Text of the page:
The effect of project-based learning on academic achievement in a freshman biology classroom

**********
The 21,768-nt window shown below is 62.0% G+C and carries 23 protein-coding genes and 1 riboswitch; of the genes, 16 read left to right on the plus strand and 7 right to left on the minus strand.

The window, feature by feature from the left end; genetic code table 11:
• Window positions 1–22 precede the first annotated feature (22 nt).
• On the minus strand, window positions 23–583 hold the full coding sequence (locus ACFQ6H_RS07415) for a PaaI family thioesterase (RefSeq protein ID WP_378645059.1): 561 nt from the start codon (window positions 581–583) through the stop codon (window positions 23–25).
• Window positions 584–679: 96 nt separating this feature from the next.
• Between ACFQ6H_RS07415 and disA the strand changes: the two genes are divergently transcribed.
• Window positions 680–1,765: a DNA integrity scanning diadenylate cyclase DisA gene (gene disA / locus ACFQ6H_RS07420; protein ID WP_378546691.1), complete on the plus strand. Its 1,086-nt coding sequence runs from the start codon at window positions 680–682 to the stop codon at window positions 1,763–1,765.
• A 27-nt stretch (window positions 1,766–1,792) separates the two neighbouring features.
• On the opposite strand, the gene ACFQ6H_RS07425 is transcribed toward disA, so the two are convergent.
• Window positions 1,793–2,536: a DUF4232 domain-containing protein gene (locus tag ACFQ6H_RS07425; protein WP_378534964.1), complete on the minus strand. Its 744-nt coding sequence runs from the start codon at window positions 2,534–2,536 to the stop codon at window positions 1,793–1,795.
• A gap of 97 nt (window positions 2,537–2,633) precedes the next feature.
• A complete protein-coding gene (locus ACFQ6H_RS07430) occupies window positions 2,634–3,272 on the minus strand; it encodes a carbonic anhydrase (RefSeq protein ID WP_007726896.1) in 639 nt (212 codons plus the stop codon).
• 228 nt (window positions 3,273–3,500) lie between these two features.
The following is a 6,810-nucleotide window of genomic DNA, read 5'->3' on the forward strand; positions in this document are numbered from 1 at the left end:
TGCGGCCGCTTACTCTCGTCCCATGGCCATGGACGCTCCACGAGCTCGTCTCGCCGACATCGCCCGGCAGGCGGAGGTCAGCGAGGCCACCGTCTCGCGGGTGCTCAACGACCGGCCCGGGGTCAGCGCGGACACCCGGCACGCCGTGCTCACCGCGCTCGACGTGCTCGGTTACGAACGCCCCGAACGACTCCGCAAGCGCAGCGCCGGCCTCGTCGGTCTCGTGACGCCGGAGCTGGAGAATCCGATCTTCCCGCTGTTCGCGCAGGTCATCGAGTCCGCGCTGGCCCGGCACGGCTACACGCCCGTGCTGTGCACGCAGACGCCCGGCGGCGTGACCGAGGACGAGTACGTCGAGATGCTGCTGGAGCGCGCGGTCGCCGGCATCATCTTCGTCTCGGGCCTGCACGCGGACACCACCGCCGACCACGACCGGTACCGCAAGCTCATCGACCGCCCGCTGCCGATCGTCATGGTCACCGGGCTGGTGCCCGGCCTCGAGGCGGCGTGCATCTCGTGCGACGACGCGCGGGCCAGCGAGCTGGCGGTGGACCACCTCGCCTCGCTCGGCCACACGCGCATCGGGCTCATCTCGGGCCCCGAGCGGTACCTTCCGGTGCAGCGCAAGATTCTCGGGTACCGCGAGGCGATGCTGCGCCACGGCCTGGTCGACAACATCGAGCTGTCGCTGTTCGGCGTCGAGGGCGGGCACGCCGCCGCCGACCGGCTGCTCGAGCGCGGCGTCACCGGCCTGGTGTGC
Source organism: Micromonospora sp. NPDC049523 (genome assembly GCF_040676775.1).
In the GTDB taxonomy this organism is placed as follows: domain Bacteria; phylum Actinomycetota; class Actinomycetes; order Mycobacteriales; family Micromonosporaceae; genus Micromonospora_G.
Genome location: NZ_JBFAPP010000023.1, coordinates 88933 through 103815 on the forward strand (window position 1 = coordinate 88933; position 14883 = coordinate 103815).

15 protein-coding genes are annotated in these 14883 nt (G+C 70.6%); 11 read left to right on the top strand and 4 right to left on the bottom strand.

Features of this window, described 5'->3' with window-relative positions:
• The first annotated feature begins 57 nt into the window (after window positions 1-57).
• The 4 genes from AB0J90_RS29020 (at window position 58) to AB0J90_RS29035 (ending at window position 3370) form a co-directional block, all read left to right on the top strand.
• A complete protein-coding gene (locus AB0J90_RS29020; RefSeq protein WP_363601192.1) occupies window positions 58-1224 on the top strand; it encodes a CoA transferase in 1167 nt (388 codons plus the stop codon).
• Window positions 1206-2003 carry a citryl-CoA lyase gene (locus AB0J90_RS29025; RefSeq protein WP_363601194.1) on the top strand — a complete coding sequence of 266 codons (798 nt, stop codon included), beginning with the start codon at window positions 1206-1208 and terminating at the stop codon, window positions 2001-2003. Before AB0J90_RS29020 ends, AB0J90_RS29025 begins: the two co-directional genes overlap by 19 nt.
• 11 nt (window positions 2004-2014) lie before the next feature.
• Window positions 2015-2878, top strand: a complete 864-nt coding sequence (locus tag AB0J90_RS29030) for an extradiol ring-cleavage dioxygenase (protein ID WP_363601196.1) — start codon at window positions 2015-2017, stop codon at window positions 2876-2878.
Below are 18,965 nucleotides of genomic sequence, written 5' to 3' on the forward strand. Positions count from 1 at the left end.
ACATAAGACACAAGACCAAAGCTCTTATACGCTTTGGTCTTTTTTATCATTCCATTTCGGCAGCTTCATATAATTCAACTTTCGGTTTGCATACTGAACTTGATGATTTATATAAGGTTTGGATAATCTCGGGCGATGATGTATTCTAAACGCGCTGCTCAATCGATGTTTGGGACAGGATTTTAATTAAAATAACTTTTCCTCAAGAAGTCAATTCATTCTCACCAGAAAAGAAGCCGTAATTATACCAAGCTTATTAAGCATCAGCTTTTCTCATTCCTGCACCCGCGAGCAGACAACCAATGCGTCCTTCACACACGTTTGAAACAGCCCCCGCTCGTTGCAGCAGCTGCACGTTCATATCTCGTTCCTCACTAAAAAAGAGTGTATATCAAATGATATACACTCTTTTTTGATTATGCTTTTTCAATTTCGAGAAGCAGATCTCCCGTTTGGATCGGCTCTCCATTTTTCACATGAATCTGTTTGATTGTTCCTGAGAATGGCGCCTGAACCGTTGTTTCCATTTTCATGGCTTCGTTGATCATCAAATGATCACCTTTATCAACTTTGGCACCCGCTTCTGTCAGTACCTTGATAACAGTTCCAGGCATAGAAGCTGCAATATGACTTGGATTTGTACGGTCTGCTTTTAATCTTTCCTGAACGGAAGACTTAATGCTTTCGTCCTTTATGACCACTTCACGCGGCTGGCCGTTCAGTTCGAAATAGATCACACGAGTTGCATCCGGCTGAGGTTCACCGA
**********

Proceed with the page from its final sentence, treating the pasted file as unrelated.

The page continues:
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Biology is a required course for freshman students at my school and the majority of these students will not go on to a future career in science. As such, most do not see the value in taking the class and are unable to make connections between what we learn and occurrences in their everyday lives. This classroom research project focused on the implementation of project-based learning instruction to increase student attitude towards science, increase academic achievement, and reinforce the connection between biology and the real world. Lessons for two treatment units focusing on Mendelian Genetics and Molecular Genetics were taught using the principles behind project-based learning. In each unit, students worked in collaborative groups to solve an overarching problem that tied together all aspects of the unit. At the end of the unit, a project-based learning artifact or final product produced by the group is presented to school, family, and community members. Data was collected in various formats throughout project implementation. Students completed surveys prior to the start and at the end of the project-based learning units. In addition, nine students were interviewed at the mid and end point of the project. Student scores on assessments, such as quizzes and tests, were compared between students in the treatment group taught via project-based learning and students from the 2014-2015 school year who were taught in a more traditional setting. Results showed that while project-based learning did not significantly increase student achievement it also did not negatively impact achievement. This showed that project-based learning instruction was equally effective when compared to the traditional, teacher-centered classroom. Regardless of the lack of achievement gains, students preferred this method of instruction. They found instruction via project-based learning more engaging and thought that it offered a level of flexibility they did not have in previous instructional units. This instructional method works for a large variety of students, in particular, students who prefer hands-on learning experiences.